OxyContin and other potent, easily abused prescription narcotics, are to blame for thousands of deaths each year. Thousands of other victims became addicted by legitimate prescription pain medication before turning to heroin, fentanyl and the other black-market drugs that will ultimately claim their lives. Purdue sales representatives told doctors the addiction risk was “less than one percent” as the company quickly began selling more than $1 billion of OxyContin annually, making the Sacklers one of the richest families in the United States.
It’s an issue that has become so contentious that the Boston Globe recently reported the mayor of Somerville questioned whether the Sackler name should continue to be honored on buildings at prestigious universities like Harvard and Tufts.
Our Boston injury lawyers continue to review cases of addiction and overdose to determine whether grounds exist for a lawsuit. Product liability, medical malpractice, and personal injury or wrongful death claims under general tort negligence may in some cases be used to bring justice to families.
But it will be the mass of product liability claims that must ultimately bring these companies to justice for putting profits before people. Establishing Multi-District Litigation may bring such justice, and the documents revealed by lawsuits like the one filed by the Massachusetts Attorney General’s Office will be invaluable. Multi-district litigation is a U.S. federal court system process, which is designed to speed up the litigation process by combining many similar cases. The MDL statute is 28 U.S.C. § 1407 in the United States Code. Section 1407.
Forbes reports an MDL involving 1,200 lawsuits against prescription opioid makers and other defendants has been established under Judge Dan Aaron Polster in U.S. District Court in Ohio, where the court is considering a mandatory class under Rule 23(b)(1), in which plaintiffs can’t opt out of the class to pursue claims on their own out of fear the liability could ultimately threaten the financial survival of some of the nation’s largest defendants, including CVS and Walmart.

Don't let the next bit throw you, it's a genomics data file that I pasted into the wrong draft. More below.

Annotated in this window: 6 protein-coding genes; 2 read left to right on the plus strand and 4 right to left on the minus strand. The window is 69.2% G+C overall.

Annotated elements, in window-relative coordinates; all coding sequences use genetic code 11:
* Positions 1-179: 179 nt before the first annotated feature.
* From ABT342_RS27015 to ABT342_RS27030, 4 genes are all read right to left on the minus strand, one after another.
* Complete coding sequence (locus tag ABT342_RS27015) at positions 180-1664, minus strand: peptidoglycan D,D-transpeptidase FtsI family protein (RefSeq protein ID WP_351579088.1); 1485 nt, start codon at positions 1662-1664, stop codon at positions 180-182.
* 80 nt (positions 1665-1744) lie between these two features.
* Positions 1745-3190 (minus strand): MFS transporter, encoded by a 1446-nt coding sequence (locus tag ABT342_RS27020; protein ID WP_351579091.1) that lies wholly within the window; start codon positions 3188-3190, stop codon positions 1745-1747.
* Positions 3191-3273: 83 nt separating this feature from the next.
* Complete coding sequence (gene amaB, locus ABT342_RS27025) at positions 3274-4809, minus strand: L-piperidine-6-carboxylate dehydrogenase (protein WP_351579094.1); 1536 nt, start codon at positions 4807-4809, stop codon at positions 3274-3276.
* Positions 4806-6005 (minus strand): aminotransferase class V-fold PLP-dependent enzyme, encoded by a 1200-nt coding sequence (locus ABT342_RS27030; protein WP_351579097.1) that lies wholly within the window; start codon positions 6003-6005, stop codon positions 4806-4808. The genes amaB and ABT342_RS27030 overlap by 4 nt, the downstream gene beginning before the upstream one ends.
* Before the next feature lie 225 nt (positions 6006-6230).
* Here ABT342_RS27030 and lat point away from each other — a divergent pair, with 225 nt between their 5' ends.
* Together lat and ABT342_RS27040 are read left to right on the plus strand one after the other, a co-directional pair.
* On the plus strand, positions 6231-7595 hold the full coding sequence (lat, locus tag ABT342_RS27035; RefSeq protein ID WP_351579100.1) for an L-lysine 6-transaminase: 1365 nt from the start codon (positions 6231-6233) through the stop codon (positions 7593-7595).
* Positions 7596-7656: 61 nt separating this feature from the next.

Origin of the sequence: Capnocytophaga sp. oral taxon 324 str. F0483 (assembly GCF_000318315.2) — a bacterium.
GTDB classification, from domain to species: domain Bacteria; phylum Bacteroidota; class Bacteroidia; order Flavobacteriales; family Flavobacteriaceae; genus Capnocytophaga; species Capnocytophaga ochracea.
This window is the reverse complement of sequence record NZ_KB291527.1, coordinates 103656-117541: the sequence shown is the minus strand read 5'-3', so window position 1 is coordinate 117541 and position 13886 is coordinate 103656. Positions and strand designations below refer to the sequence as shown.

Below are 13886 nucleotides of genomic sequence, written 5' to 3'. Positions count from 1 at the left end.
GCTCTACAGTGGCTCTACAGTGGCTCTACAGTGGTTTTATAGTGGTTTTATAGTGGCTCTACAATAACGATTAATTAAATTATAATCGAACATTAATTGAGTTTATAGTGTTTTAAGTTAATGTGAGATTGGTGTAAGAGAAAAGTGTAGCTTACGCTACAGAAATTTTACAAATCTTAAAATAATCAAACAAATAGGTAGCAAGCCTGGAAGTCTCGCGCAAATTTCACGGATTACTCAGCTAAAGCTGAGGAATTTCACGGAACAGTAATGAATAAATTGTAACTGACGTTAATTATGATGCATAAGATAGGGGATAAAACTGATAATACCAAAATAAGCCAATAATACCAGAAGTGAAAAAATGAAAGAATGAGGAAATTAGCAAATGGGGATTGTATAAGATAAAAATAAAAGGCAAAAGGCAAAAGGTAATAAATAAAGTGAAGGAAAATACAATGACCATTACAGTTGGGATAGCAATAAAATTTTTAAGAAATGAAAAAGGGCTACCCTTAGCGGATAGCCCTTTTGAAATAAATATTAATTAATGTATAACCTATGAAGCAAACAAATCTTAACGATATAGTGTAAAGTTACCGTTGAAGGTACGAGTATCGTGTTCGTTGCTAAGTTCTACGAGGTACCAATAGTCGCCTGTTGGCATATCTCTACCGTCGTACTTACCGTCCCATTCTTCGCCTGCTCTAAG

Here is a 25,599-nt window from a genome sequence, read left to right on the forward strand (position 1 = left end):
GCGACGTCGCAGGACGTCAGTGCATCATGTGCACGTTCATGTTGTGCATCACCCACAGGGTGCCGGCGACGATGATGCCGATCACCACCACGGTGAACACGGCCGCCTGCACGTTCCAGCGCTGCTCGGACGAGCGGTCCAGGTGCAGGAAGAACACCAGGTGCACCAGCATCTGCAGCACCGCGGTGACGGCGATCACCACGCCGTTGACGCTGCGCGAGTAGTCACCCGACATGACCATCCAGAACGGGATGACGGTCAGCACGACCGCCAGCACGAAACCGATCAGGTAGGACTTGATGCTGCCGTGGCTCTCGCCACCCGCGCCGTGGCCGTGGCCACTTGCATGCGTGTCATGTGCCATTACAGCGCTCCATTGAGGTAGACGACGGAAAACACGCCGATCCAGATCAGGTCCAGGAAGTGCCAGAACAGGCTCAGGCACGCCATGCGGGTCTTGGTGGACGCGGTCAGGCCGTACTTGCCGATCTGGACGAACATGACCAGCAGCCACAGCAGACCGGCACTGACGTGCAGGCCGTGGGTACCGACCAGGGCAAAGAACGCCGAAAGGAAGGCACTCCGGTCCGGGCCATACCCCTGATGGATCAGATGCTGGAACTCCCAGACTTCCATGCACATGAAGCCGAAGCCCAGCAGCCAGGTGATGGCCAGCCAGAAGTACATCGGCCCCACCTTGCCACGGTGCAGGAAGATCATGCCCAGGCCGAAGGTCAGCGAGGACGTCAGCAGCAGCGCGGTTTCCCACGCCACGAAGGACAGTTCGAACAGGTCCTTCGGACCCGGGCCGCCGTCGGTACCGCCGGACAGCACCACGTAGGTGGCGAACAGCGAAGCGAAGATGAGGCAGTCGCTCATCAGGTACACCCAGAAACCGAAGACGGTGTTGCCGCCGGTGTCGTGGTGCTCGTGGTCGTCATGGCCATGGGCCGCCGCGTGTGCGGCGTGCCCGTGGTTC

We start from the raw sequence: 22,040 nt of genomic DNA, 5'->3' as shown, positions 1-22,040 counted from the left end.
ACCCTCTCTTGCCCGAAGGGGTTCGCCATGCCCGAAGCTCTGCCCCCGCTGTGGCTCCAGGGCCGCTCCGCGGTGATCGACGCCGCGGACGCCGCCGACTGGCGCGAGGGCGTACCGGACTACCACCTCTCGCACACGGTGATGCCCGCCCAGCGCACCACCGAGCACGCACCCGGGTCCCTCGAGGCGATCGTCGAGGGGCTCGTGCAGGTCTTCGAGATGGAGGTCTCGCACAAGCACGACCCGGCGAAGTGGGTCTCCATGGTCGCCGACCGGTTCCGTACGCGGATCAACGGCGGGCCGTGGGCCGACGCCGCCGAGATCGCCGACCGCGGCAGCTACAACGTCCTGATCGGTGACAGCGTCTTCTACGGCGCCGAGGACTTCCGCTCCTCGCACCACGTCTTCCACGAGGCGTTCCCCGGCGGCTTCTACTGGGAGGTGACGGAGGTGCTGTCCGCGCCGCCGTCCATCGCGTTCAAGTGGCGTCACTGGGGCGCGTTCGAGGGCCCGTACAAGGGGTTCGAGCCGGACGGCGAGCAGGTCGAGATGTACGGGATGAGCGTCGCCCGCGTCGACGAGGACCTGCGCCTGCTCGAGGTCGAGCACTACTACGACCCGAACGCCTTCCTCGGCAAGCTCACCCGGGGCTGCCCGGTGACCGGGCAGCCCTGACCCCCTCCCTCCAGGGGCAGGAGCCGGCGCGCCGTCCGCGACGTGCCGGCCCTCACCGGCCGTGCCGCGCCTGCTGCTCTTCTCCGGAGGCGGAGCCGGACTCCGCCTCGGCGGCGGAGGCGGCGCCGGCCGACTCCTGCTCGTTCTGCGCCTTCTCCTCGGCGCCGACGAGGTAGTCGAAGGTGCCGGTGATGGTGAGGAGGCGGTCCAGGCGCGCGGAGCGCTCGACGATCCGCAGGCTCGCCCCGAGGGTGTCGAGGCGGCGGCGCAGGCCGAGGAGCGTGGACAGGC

Another 500 lawsuits are currently proceeding in state courts and President Donald Trump recently called upon the federal government to join in the litigation.
Despite the staggering liability, evidence suggests drugmakers have continue to push for profits. As part of the company’s 2007 settlement agreement, Purdue Pharma agreed to no longer violate the law in marketing the drug. However, the Massachusetts lawsuits contends the company continued its illicit marketing activities.
CNN reports opioid overdose now claim more lives each year than the 30,000 people who die in traffic collisions.
Consequences of the opioid epidemic impact many types of injury claims. Being at the forefront of opioid litigation issues allows our Massachusetts injury lawyers to identify its impact on many types of claims, from workers’ compensation and social security disability, to traffic collision and medical malpractice claims. Identifying these defendants and holding them accountable is critical for justice and critical when it comes to reducing the threat of opioid addiction and overdose and its impact on American families.
If you are the victim of Massachusetts product liability, call the Law Offices of Jeffrey S. Glassman for a free and confidential appointment — 1-888-367-2900.
More Blog Entries
Transvaginal Mesh Update: Boston Scientific Settles with 350 Plaintiffs, Feb. 11, 2018, Boston Product Liability Attorney Blog